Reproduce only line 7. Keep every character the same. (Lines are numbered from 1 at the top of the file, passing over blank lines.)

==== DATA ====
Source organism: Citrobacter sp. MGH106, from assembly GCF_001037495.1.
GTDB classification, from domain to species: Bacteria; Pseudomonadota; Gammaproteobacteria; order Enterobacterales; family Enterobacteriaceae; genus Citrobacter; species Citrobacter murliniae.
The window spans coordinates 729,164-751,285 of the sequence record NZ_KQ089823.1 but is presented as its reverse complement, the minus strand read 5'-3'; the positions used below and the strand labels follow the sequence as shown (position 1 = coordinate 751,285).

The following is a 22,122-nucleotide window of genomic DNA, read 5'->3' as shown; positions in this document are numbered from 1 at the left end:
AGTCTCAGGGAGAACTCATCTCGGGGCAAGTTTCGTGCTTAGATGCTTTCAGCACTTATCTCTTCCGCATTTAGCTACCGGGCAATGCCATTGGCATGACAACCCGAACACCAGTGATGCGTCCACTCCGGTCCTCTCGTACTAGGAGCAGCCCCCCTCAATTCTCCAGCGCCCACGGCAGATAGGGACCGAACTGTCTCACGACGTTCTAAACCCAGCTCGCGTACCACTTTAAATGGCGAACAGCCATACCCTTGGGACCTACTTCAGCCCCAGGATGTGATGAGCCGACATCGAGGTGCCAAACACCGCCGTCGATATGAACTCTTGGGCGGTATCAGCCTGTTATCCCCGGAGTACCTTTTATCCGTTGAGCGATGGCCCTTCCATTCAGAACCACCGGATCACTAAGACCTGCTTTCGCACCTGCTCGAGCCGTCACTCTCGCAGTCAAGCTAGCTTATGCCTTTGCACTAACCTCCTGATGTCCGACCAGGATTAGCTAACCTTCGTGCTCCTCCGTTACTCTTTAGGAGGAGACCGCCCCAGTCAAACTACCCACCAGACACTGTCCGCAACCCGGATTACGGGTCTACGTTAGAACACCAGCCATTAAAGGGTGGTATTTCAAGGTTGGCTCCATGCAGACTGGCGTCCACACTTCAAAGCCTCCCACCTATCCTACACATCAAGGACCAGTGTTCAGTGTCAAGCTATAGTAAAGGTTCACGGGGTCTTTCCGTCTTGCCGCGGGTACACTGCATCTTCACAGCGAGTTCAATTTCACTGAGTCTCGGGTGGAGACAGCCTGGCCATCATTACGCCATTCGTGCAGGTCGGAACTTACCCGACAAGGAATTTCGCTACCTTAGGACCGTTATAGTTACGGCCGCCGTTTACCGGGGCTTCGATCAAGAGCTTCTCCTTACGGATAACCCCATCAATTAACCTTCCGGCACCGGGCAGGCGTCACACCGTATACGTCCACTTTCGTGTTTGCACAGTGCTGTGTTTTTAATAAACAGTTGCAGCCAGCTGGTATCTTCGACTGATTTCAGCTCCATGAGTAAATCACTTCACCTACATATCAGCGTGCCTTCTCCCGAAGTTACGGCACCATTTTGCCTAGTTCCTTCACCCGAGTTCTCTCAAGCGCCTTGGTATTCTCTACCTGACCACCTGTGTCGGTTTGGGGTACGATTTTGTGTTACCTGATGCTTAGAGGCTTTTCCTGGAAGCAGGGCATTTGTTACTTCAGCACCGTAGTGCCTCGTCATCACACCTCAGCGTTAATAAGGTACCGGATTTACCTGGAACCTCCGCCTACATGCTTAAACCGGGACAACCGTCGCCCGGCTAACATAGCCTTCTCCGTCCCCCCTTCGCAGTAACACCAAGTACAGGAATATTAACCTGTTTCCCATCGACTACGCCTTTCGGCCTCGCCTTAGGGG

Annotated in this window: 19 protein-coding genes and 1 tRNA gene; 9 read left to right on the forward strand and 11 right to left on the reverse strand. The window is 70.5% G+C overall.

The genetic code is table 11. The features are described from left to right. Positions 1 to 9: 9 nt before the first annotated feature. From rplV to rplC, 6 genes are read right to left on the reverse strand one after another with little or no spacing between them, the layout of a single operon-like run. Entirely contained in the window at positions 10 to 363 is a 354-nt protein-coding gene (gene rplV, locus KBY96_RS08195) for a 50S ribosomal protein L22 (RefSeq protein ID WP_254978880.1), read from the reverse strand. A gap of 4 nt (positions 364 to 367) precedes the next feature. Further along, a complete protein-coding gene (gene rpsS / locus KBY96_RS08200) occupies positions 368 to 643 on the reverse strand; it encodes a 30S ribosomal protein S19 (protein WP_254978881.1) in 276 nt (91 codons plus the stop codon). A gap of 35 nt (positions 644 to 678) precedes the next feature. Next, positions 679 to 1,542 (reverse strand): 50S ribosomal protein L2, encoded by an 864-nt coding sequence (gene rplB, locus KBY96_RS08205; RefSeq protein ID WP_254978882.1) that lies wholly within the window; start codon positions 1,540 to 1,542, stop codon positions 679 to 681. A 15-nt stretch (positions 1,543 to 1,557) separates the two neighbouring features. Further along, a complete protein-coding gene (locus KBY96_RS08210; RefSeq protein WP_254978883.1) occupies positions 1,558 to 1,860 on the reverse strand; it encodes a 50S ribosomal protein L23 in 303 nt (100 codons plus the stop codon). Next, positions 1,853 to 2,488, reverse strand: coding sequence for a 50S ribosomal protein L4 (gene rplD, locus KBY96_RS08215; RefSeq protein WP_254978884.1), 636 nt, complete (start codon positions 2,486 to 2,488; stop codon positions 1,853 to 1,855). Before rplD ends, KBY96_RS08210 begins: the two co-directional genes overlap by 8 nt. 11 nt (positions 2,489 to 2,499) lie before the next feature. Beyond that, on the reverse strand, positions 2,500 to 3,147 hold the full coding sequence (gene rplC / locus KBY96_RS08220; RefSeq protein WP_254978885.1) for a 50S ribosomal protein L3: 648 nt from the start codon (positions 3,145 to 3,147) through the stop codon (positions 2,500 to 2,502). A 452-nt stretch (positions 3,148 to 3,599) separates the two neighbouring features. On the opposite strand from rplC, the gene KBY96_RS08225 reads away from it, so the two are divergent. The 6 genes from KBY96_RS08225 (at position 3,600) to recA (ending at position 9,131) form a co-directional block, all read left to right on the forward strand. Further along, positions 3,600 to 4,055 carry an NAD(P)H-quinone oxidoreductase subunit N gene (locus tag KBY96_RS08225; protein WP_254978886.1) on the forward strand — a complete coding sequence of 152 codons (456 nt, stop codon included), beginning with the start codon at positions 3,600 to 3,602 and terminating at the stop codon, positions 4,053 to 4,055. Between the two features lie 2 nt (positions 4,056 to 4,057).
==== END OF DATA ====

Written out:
The genetic code is table 11. The features are described from left to right. Positions 1 to 9: 9 nt before the first annotated feature. From rplV to rplC, 6 genes are read right to left on the reverse strand one after another with little or no spacing between them, the layout of a single operon-like run. Entirely contained in the window at positions 10 to 363 is a 354-nt protein-coding gene (gene rplV, locus KBY96_RS08195) for a 50S ribosomal protein L22 (RefSeq protein ID WP_254978880.1), read from the reverse strand. A gap of 4 nt (positions 364 to 367) precedes the next feature. Further along, a complete protein-coding gene (gene rpsS / locus KBY96_RS08200) occupies positions 368 to 643 on the reverse strand; it encodes a 30S ribosomal protein S19 (protein WP_254978881.1) in 276 nt (91 codons plus the stop codon). A gap of 35 nt (positions 644 to 678) precedes the next feature. Next, positions 679 to 1,542 (reverse strand): 50S ribosomal protein L2, encoded by an 864-nt coding sequence (gene rplB, locus KBY96_RS08205; RefSeq protein ID WP_254978882.1) that lies wholly within the window; start codon positions 1,540 to 1,542, stop codon positions 679 to 681. A 15-nt stretch (positions 1,543 to 1,557) separates the two neighbouring features. Further along, a complete protein-coding gene (locus KBY96_RS08210; RefSeq protein WP_254978883.1) occupies positions 1,558 to 1,860 on the reverse strand; it encodes a 50S ribosomal protein L23 in 303 nt (100 codons plus the stop codon). Next, positions 1,853 to 2,488, reverse strand: coding sequence for a 50S ribosomal protein L4 (gene rplD, locus KBY96_RS08215; RefSeq protein WP_254978884.1), 636 nt, complete (start codon positions 2,486 to 2,488; stop codon positions 1,853 to 1,855). Before rplD ends, KBY96_RS08210 begins: the two co-directional genes overlap by 8 nt. 11 nt (positions 2,489 to 2,499) lie before the next feature. Beyond that, on the reverse strand, positions 2,500 to 3,147 hold the full coding sequence (gene rplC / locus KBY96_RS08220; RefSeq protein WP_254978885.1) for a 50S ribosomal protein L3: 648 nt from the start codon (positions 3,145 to 3,147) through the stop codon (positions 2,500 to 2,502). A 452-nt stretch (positions 3,148 to 3,599) separates the two neighbouring features. On the opposite strand from rplC, the gene KBY96_RS08225 reads away from it, so the two are divergent. The 6 genes from KBY96_RS08225 (at position 3,600) to recA (ending at position 9,131) form a co-directional block, all read left to right on the forward strand. Further along, positions 3,600 to 4,055 carry an NAD(P)H-quinone oxidoreductase subunit N gene (locus tag KBY96_RS08225; protein WP_254978886.1) on the forward strand — a complete coding sequence of 152 codons (456 nt, stop codon included), beginning with the start codon at positions 3,600 to 3,602 and terminating at the stop codon, positions 4,053 to 4,055. Between the two features lie 2 nt (positions 4,056 to 4,057).